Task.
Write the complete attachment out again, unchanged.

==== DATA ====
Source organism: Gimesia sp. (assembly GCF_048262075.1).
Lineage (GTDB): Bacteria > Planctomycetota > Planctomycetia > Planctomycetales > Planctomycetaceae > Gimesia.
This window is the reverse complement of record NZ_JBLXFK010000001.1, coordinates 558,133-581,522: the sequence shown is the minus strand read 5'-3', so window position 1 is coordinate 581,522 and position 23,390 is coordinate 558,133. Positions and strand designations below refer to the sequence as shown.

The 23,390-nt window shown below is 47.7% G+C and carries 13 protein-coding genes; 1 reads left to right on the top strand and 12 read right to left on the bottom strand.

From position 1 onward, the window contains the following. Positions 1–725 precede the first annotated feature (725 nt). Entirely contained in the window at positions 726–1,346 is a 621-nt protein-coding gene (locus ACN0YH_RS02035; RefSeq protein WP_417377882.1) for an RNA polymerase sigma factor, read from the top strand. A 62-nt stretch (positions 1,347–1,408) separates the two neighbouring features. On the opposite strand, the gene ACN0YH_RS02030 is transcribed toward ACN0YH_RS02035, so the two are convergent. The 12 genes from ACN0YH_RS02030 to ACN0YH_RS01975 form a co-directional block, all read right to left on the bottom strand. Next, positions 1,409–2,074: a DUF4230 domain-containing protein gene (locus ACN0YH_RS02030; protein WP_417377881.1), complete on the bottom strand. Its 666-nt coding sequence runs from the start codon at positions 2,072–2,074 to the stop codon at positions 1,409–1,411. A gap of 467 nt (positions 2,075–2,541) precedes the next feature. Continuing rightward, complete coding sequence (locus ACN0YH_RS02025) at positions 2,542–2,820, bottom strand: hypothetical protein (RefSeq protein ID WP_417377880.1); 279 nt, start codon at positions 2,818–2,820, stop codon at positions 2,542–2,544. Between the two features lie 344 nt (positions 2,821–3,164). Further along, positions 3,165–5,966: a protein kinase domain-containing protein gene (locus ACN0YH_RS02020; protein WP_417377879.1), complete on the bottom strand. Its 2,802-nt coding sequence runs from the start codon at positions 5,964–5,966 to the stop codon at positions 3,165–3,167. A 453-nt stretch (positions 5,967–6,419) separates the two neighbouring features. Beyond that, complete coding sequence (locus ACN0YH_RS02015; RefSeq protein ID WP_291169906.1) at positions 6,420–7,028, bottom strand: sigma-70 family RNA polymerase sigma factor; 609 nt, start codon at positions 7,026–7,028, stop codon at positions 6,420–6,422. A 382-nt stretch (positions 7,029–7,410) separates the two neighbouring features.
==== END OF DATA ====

Source organism: Gimesia sp. (assembly GCF_048262075.1).
Lineage (GTDB): Bacteria > Planctomycetota > Planctomycetia > Planctomycetales > Planctomycetaceae > Gimesia.
This window is the reverse complement of record NZ_JBLXFK010000001.1, coordinates 558,133-581,522: the sequence shown is the minus strand read 5'-3', so window position 1 is coordinate 581,522 and position 23,390 is coordinate 558,133. Positions and strand designations below refer to the sequence as shown.

The 23,390-nt window shown below is 47.7% G+C and carries 13 protein-coding genes; 1 reads left to right on the top strand and 12 read right to left on the bottom strand.

From position 1 onward, the window contains the following. Positions 1–725 precede the first annotated feature (725 nt). Entirely contained in the window at positions 726–1,346 is a 621-nt protein-coding gene (locus ACN0YH_RS02035; RefSeq protein WP_417377882.1) for an RNA polymerase sigma factor, read from the top strand. A 62-nt stretch (positions 1,347–1,408) separates the two neighbouring features. On the opposite strand, the gene ACN0YH_RS02030 is transcribed toward ACN0YH_RS02035, so the two are convergent. The 12 genes from ACN0YH_RS02030 to ACN0YH_RS01975 form a co-directional block, all read right to left on the bottom strand. Next, positions 1,409–2,074: a DUF4230 domain-containing protein gene (locus ACN0YH_RS02030; protein WP_417377881.1), complete on the bottom strand. Its 666-nt coding sequence runs from the start codon at positions 2,072–2,074 to the stop codon at positions 1,409–1,411. A gap of 467 nt (positions 2,075–2,541) precedes the next feature. Continuing rightward, complete coding sequence (locus ACN0YH_RS02025) at positions 2,542–2,820, bottom strand: hypothetical protein (RefSeq protein ID WP_417377880.1); 279 nt, start codon at positions 2,818–2,820, stop codon at positions 2,542–2,544. Between the two features lie 344 nt (positions 2,821–3,164). Further along, positions 3,165–5,966: a protein kinase domain-containing protein gene (locus ACN0YH_RS02020; protein WP_417377879.1), complete on the bottom strand. Its 2,802-nt coding sequence runs from the start codon at positions 5,964–5,966 to the stop codon at positions 3,165–3,167. A 453-nt stretch (positions 5,967–6,419) separates the two neighbouring features. Beyond that, complete coding sequence (locus ACN0YH_RS02015; RefSeq protein ID WP_291169906.1) at positions 6,420–7,028, bottom strand: sigma-70 family RNA polymerase sigma factor; 609 nt, start codon at positions 7,026–7,028, stop codon at positions 6,420–6,422. A 382-nt stretch (positions 7,029–7,410) separates the two neighbouring features.